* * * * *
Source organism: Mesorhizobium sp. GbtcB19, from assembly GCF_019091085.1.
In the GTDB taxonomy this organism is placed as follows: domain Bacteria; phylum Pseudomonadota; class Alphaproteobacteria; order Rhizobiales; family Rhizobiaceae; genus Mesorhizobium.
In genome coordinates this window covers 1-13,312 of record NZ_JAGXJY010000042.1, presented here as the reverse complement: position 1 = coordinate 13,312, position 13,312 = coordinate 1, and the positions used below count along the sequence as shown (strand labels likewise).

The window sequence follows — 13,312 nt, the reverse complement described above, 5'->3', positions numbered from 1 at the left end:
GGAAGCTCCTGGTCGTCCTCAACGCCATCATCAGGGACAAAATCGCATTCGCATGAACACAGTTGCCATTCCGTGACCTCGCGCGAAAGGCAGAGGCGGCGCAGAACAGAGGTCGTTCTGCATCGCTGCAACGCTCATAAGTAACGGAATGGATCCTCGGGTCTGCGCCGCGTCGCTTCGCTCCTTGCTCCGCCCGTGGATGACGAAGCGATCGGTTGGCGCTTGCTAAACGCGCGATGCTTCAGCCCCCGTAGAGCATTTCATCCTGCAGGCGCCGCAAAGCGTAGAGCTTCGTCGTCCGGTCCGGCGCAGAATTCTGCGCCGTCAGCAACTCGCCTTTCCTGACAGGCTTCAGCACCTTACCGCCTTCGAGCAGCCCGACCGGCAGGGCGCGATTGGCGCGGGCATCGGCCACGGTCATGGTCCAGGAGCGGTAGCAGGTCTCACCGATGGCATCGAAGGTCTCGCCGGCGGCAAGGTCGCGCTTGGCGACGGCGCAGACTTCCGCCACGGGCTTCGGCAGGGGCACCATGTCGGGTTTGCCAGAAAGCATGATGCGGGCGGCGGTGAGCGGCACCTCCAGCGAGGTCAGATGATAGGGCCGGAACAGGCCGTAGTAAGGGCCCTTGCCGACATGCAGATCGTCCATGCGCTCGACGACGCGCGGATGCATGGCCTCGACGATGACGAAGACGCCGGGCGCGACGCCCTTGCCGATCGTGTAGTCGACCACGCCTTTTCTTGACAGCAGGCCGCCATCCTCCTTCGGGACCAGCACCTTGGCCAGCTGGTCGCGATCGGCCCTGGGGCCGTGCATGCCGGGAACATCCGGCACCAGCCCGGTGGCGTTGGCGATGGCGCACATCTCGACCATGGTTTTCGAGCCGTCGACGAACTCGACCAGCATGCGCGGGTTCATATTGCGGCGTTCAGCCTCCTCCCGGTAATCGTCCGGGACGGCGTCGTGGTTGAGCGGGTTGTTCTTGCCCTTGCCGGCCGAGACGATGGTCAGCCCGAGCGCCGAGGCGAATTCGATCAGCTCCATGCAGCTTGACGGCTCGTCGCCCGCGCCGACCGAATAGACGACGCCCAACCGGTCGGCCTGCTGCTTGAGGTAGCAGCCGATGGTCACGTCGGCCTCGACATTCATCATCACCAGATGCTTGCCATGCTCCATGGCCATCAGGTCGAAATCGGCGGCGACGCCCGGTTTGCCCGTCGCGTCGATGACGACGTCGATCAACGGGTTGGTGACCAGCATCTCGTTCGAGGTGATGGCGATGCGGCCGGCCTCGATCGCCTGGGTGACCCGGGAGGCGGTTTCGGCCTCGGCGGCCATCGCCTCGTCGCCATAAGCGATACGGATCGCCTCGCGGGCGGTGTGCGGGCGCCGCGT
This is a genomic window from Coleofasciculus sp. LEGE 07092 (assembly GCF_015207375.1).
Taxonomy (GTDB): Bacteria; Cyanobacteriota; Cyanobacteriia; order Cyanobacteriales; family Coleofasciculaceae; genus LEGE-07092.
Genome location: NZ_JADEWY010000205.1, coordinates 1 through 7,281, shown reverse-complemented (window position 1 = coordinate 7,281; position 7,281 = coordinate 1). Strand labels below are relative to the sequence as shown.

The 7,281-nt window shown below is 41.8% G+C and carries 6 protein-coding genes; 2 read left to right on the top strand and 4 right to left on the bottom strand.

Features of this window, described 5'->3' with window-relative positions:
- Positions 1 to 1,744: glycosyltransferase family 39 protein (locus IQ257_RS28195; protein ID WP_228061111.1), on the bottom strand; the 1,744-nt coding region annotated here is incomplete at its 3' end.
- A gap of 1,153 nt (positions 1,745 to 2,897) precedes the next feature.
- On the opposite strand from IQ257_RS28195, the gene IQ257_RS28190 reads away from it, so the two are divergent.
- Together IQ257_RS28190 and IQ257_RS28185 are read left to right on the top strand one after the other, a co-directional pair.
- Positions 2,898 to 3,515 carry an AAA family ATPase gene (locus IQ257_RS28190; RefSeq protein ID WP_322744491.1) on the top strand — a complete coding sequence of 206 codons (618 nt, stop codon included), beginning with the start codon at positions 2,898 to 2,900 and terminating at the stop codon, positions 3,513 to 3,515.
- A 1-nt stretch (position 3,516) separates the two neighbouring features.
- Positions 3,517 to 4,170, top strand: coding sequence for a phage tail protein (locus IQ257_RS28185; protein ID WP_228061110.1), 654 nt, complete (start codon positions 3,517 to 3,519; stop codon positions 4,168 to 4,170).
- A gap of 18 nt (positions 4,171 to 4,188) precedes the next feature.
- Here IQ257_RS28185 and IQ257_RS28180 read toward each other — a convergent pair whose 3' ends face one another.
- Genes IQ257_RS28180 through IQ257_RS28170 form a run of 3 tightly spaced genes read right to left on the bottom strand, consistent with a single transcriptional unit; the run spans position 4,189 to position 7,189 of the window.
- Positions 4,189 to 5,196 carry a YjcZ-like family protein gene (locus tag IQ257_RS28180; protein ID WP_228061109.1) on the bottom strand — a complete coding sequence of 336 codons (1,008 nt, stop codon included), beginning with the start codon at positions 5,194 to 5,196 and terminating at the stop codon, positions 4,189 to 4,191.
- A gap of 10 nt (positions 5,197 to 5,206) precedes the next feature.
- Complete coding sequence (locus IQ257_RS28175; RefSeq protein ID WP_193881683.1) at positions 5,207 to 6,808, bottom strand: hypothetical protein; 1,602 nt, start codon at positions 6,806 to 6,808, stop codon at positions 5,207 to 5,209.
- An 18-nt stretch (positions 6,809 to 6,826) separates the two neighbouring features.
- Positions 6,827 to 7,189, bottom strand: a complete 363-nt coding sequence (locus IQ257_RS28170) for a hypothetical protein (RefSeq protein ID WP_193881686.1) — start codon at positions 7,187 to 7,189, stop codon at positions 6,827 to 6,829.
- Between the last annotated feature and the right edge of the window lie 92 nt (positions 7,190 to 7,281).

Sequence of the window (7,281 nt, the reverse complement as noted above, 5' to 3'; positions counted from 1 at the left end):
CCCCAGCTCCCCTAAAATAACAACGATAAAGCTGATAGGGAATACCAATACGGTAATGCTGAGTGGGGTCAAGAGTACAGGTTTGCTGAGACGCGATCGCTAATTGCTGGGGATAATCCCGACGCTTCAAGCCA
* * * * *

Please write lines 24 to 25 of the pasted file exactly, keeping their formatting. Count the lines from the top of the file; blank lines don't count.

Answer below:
- An 18-nt stretch (positions 6,809 to 6,826) separates the two neighbouring features.
- Positions 6,827 to 7,189, bottom strand: a complete 363-nt coding sequence (locus IQ257_RS28170) for a hypothetical protein (RefSeq protein ID WP_193881686.1) — start codon at positions 7,187 to 7,189, stop codon at positions 6,827 to 6,829.